This program allows offenders to serve time on weekend, by working off fines by performing labor. It should be noted that visitation is not allowed on weekend, but it may be a good option (if available) for a person with work-related obligations during the week.[/vc_column_text][/vc_accordion_tab][vc_accordion_tab title=”Community Labor Force Offenders (CLFO)”][vc_column_text]

Community Labor Force Offender Program (CLFO)

This program is a short-term program meant for low-risk offenders (mainly misdemeanor or traffic-related charges), and who are able to contribute manual labor as a way to avoid incarceration. Some of the projects offenders who participate in CLFO perform are:

  • removing graffiti
  • cleaning up streams and rivers
  • helping efforts to clear parkland
  • and other revitalization efforts.

[/vc_column_text][/vc_accordion_tab][vc_accordion_tab title=”Fines Option Program (FOP)”][vc_column_text]

Fines Option Program (FOP)

This program requires offenders to report to a pre-release center on weekend mornings to perform community service until they have reached the time specified by the Court. The credit goes towards the fines and costs owed, based on an hourly rate, and based on an entry level county employee (general laborer). Some tasks these offenders participate in are:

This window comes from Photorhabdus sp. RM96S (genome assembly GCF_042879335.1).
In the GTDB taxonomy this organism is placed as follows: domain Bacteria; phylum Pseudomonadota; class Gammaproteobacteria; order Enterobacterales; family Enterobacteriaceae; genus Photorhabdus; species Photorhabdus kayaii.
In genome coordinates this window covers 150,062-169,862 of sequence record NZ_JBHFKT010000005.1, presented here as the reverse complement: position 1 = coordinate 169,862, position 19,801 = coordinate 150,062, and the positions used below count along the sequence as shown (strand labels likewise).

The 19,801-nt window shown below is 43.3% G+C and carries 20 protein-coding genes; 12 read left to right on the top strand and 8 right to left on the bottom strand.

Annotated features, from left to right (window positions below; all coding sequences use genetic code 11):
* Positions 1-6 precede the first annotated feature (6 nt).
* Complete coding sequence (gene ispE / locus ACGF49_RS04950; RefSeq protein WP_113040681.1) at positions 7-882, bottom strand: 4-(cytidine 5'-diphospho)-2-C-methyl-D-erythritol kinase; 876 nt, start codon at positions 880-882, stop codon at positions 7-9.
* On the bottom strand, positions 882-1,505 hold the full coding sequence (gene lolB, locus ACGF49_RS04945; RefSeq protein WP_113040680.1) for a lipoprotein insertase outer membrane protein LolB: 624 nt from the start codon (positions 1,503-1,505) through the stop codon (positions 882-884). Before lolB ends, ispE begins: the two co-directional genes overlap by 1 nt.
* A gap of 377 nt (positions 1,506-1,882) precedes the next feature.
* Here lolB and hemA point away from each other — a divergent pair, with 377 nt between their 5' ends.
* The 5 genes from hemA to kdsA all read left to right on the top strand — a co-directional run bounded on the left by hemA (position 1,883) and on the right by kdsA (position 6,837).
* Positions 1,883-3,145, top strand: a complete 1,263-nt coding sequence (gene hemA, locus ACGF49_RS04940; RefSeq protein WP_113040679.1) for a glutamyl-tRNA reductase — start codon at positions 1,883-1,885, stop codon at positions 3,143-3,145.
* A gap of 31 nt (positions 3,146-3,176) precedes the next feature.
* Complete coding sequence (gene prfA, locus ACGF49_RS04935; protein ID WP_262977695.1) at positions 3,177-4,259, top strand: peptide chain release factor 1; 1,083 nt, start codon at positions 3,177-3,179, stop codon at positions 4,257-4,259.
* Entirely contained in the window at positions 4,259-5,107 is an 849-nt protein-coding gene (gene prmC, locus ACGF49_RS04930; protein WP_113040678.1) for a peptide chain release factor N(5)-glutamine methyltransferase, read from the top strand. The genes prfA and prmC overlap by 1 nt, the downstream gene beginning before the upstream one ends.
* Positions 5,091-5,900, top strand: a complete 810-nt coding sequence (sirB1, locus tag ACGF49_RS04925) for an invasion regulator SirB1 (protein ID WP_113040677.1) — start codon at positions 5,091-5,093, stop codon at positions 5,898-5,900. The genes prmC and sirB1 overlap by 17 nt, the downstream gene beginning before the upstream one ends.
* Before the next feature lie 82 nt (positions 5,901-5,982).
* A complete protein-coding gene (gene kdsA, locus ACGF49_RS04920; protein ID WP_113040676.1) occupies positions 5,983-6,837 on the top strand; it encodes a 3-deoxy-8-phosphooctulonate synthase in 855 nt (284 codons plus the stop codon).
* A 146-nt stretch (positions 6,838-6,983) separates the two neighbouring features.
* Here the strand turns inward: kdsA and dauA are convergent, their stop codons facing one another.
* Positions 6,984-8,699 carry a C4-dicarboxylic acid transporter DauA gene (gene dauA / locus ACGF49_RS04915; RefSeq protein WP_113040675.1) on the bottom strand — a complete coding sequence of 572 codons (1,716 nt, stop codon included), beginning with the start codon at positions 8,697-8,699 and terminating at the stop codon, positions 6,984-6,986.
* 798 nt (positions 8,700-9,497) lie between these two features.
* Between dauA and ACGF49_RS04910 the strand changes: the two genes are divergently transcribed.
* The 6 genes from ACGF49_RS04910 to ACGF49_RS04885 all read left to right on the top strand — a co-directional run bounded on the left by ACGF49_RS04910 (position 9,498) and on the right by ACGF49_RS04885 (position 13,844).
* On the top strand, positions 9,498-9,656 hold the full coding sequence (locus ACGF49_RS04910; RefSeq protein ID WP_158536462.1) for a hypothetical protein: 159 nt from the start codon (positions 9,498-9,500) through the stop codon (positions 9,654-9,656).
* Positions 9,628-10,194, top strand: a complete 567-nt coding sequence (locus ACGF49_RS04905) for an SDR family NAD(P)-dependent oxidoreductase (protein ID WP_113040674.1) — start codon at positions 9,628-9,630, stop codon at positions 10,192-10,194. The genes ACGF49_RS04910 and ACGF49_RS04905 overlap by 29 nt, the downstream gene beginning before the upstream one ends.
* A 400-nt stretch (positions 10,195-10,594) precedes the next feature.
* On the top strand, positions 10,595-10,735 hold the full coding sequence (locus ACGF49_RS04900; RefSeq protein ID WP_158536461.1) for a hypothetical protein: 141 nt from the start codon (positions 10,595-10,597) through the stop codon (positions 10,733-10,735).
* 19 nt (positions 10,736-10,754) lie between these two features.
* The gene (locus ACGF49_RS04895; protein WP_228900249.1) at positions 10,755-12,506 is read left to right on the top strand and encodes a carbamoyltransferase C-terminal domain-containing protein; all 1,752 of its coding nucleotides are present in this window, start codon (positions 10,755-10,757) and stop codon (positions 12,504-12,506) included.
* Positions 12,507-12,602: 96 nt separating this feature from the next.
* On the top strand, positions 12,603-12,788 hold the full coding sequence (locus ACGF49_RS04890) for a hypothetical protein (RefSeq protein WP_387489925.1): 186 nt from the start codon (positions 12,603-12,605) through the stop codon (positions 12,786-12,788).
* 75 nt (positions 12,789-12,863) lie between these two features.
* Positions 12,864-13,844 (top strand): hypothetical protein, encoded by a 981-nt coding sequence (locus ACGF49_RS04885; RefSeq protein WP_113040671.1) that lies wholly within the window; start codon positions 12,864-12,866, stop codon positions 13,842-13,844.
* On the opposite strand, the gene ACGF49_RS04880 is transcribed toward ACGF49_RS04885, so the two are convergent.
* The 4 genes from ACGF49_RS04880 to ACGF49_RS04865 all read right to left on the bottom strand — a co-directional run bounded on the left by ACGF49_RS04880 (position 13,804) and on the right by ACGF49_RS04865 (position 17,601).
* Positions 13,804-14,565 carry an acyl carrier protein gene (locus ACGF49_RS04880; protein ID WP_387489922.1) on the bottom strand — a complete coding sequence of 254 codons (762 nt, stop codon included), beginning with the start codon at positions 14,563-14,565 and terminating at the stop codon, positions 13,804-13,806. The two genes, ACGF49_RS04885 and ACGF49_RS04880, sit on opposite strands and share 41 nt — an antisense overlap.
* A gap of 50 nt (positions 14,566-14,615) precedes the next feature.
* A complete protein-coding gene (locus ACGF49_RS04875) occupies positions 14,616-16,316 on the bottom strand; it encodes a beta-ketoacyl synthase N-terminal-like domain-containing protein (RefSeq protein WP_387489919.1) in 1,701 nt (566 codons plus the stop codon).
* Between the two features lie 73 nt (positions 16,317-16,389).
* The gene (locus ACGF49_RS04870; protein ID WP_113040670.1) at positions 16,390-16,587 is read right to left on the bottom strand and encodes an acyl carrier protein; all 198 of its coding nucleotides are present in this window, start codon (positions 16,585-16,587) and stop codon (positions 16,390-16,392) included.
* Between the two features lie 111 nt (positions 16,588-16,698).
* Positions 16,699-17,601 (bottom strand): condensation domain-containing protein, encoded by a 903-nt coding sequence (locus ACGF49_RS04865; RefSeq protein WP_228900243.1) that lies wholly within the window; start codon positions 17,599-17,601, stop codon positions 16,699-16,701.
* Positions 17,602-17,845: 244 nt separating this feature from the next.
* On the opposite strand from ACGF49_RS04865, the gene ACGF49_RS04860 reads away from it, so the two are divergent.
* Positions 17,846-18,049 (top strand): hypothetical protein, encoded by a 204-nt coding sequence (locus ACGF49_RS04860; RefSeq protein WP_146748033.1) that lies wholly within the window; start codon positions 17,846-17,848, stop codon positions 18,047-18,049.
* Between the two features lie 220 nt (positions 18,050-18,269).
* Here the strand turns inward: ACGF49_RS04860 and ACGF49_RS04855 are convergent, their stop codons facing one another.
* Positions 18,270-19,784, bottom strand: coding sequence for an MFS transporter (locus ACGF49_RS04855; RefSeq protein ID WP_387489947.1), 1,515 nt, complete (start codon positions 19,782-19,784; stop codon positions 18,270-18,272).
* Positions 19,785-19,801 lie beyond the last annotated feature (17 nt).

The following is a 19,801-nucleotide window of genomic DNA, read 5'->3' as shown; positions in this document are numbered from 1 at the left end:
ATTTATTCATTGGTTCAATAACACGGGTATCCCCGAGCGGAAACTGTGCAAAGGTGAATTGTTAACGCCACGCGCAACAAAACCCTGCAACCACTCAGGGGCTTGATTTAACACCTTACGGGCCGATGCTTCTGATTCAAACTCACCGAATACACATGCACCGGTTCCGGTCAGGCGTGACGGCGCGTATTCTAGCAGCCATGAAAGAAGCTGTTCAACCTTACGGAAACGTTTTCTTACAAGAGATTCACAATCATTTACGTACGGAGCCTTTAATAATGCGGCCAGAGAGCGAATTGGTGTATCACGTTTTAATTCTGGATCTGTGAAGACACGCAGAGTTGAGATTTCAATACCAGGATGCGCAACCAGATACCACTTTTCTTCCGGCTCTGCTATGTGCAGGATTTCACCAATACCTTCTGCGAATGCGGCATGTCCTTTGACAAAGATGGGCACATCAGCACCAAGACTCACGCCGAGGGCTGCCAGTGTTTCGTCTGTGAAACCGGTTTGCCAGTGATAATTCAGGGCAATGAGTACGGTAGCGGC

• painting buildings
  • roadside litter pick-up
  • moving furniture

[/vc_column_text][/vc_accordion_tab][/vc_accordion][vc_accordion title=”Incarceration or Conviction Alternative” active_tab=”false” collapsible=”yes”][vc_accordion_tab title=”Alternative Community Service Program”][vc_column_text]

The Alternative Community Service (ACS) Program is:

  • a multi-jurisdictional program
  • meant to facilitate the mutual benefit between non-profit organizations and those ordered by the judicial system to better the community
  • a way to enrich the community instead of serving (unproductive) time in jail

ACS is available to any person who:

  • the Court orders to participate
  • has a probation officer for a minor felony
  • committed a misdemeanor offense
  • is an adult

Who is not eligible?

  • Those who have either been convicted or charged with
  • a violent offense
  • an offense involving a concealed weapon
  • a sexual offense


[/vc_column_text][/vc_accordion_tab][vc_accordion_tab title=”First Time Marijuana Possession Program”][vc_column_text]The Fairfax Alcohol Safety Action Program (ASAP) sponsors the 18.2-251 program, which is entered into on the day of the trial.